Healthy People Partners and SDOH

Healthy People 2030 has an increased focus on the social determinants of health (SDOH). Nationwide, our partners are focusing on SDOH, too.

Through programs, policies, and interventions, they’re working hard to improve the conditions in people’s environments. Their work helps reduce health disparities and improve health and well-being for all people.

Here are a few examples of the ways our partners are addressing SDOH.

The PhenX Social Determinants of Health Assessments Collection: This open-access resource from the National Institute on Minority Health and Health Disparities helps researchers measure “upstream” factors — like poverty and segregation — that influence health behaviors and health outcomes. The collection provides standard SDOH measures that help researchers examine SDOH across studies, with the goal of facilitating effective interventions to reduce disparities.

CDC Programs Addressing SDOH: Programs addressing SDOH across the Centers for Disease Control and Prevention span sectors and involve partnerships with communities. Examples include initiatives to prevent childhood lead poisoning, reduce health disparities related to diabetes, establish culturally tailored health interventions, and prevent youth violence.

The Buckhead Community’s Efforts to Reduce Violent Crime: In the Buckhead community of Atlanta, violent crime decreased after a group of residents and business leaders successfully pushed for strict enforcement of liquor laws and a reduction in alcohol outlet density.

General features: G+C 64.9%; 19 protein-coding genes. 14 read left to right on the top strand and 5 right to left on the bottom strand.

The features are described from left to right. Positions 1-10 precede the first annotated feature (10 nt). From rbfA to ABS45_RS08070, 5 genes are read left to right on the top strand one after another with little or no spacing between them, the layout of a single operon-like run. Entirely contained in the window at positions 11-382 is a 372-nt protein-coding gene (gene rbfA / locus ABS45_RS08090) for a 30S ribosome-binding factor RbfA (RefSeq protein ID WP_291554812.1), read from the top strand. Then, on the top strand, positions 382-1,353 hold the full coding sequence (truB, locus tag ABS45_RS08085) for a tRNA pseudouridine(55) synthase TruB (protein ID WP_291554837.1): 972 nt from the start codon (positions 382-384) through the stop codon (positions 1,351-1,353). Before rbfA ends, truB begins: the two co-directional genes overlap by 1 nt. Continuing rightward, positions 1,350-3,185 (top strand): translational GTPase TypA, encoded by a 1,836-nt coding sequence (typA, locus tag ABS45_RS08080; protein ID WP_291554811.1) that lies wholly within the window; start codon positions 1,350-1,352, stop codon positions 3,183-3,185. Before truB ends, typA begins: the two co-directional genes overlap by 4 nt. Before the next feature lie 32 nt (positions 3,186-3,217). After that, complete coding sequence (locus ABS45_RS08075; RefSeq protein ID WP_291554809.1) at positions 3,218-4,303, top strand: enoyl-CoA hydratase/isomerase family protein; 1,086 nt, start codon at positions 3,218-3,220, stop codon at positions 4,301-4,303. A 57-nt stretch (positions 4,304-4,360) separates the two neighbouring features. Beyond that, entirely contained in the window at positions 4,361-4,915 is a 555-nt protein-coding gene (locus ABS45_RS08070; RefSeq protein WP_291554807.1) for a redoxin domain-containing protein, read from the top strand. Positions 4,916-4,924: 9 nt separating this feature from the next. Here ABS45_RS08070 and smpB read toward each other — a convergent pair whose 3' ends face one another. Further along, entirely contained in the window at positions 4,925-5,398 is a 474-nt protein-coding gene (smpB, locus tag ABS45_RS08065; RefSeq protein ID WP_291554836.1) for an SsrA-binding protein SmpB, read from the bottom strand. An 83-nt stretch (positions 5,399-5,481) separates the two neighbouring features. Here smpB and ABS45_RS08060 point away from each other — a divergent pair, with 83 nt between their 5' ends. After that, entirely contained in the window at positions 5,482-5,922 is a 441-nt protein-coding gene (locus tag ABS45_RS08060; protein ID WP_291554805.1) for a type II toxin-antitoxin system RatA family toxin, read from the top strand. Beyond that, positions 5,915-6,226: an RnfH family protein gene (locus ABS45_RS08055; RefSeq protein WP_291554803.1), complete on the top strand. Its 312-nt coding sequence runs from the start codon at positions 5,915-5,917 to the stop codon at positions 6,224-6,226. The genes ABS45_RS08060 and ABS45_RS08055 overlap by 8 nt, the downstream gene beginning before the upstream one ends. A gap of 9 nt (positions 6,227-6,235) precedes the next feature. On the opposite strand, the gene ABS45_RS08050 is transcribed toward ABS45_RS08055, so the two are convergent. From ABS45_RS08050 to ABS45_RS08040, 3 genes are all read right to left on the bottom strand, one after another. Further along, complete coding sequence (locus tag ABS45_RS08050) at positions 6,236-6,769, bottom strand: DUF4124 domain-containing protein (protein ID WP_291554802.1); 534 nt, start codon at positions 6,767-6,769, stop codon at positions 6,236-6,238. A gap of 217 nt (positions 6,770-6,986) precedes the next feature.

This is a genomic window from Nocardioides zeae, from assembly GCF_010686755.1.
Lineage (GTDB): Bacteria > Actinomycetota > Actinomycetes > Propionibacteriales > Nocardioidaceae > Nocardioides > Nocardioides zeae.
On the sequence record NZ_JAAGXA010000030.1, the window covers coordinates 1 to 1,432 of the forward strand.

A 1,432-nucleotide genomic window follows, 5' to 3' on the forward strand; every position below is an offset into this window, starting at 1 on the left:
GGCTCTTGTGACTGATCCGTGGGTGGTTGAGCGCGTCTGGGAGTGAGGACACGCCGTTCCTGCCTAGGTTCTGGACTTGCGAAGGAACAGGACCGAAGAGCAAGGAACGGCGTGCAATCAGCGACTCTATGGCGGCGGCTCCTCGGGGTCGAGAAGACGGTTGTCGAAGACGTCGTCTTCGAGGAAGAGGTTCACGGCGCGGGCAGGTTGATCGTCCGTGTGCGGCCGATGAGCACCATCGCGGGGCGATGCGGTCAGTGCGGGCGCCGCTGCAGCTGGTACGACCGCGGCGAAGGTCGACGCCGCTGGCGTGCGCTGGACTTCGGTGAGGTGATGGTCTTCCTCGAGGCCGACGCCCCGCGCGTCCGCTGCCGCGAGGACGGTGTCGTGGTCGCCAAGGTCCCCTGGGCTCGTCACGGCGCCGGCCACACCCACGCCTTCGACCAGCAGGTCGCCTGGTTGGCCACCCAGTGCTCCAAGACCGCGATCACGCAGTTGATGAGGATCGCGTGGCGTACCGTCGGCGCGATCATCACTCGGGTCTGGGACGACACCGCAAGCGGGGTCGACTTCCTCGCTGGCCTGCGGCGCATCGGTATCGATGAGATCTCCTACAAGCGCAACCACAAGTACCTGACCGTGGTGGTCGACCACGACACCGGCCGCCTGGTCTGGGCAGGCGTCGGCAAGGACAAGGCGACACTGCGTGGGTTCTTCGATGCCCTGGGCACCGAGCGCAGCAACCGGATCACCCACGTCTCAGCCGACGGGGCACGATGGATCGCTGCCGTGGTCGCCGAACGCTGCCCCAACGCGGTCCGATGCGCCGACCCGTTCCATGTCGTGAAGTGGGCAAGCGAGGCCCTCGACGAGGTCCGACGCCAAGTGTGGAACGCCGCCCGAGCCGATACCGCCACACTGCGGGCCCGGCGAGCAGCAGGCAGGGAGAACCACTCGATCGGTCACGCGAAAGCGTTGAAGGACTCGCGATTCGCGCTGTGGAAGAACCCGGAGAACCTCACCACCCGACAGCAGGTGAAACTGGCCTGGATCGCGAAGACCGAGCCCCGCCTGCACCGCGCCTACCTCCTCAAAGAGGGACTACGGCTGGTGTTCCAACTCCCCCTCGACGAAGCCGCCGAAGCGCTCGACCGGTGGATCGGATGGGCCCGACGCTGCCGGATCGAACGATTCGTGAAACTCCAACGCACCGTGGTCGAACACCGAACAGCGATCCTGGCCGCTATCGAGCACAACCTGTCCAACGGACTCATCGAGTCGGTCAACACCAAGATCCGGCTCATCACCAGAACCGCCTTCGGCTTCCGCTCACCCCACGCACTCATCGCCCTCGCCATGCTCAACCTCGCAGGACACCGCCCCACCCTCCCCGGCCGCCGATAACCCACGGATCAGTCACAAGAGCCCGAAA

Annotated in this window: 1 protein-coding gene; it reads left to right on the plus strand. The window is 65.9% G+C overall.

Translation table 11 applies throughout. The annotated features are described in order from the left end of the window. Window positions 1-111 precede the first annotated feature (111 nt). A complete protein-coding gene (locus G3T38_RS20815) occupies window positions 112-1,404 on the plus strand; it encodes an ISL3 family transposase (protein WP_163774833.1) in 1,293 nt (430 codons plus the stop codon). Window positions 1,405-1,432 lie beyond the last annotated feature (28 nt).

Accessible Health Care for All in Massachusetts: With help from legal experts, the Boston Center for Independent Living negotiated to increase access to medical equipment for people with disabilities.

The Minneapolis Staple Foods Ordinance: The Minneapolis Health Department launched a program to help grocery stores — including corner stores, gas stations, dollar stores, and pharmacies — stock and sell healthy foods.

The Green Carts Initiative in New York City: The New York City Mayor’s Office and Department of Health and Mental Hygiene used policy change to increase access to and availability of fresh fruits and vegetables in underserved neighborhoods through mobile vendors.